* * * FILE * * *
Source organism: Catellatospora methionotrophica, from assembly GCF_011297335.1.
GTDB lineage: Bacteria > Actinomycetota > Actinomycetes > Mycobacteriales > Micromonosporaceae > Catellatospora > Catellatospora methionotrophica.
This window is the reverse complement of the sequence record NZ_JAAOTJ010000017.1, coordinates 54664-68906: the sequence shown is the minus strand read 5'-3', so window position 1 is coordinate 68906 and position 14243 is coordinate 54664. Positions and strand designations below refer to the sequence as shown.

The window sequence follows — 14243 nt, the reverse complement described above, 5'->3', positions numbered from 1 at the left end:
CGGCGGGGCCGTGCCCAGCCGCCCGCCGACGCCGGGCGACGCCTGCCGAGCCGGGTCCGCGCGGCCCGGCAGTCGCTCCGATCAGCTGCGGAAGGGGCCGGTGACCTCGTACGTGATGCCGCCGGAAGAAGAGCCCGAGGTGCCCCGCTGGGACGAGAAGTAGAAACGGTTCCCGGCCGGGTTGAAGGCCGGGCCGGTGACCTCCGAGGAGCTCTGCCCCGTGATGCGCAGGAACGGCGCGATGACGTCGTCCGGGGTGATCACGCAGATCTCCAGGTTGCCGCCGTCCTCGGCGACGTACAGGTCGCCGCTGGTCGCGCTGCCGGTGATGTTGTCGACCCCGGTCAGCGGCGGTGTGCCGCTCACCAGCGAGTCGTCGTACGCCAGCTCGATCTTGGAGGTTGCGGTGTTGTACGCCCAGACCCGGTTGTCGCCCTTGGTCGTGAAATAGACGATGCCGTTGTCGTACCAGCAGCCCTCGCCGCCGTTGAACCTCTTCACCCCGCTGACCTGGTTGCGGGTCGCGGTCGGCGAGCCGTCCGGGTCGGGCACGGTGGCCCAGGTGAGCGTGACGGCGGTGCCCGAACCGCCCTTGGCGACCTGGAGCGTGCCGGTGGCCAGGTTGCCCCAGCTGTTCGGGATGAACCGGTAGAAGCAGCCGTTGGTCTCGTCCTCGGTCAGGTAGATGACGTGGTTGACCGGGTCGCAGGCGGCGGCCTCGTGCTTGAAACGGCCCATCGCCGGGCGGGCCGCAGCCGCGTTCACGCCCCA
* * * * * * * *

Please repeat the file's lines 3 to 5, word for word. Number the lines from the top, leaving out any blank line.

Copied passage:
This window is the reverse complement of the sequence record NZ_JAAOTJ010000017.1, coordinates 54664-68906: the sequence shown is the minus strand read 5'-3', so window position 1 is coordinate 68906 and position 14243 is coordinate 54664. Positions and strand designations below refer to the sequence as shown.

The window sequence follows — 14243 nt, the reverse complement described above, 5'->3', positions numbered from 1 at the left end:
CGGCGGGGCCGTGCCCAGCCGCCCGCCGACGCCGGGCGACGCCTGCCGAGCCGGGTCCGCGCGGCCCGGCAGTCGCTCCGATCAGCTGCGGAAGGGGCCGGTGACCTCGTACGTGATGCCGCCGGAAGAAGAGCCCGAGGTGCCCCGCTGGGACGAGAAGTAGAAACGGTTCCCGGCCGGGTTGAAGGCCGGGCCGGTGACCTCCGAGGAGCTCTGCCCCGTGATGCGCAGGAACGGCGCGATGACGTCGTCCGGGGTGATCACGCAGATCTCCAGGTTGCCGCCGTCCTCGGCGACGTACAGGTCGCCGCTGGTCGCGCTGCCGGTGATGTTGTCGACCCCGGTCAGCGGCGGTGTGCCGCTCACCAGCGAGTCGTCGTACGCCAGCTCGATCTTGGAGGTTGCGGTGTTGTACGCCCAGACCCGGTTGTCGCCCTTGGTCGTGAAATAGACGATGCCGTTGTCGTACCAGCAGCCCTCGCCGCCGTTGAACCTCTTCACCCCGCTGACCTGGTTGCGGGTCGCGGTCGGCGAGCCGTCCGGGTCGGGCACGGTGGCCCAGGTGAGCGTGACGGCGGTGCCCGAACCGCCCTTGGCGACCTGGAGCGTGCCGGTGGCCAGGTTGCCCCAGCTGTTCGGGATGAACCGGTAGAAGCAGCCGTTGGTCTCGTCCTCGGTCAGGTAGATGACGTGGTTGACCGGGTCGCAGGCGGCGGCCTCGTGCTTGAAACGGCCCATCGCCGGGCGGGCCGCAGCCGCGTTCACGCCCCA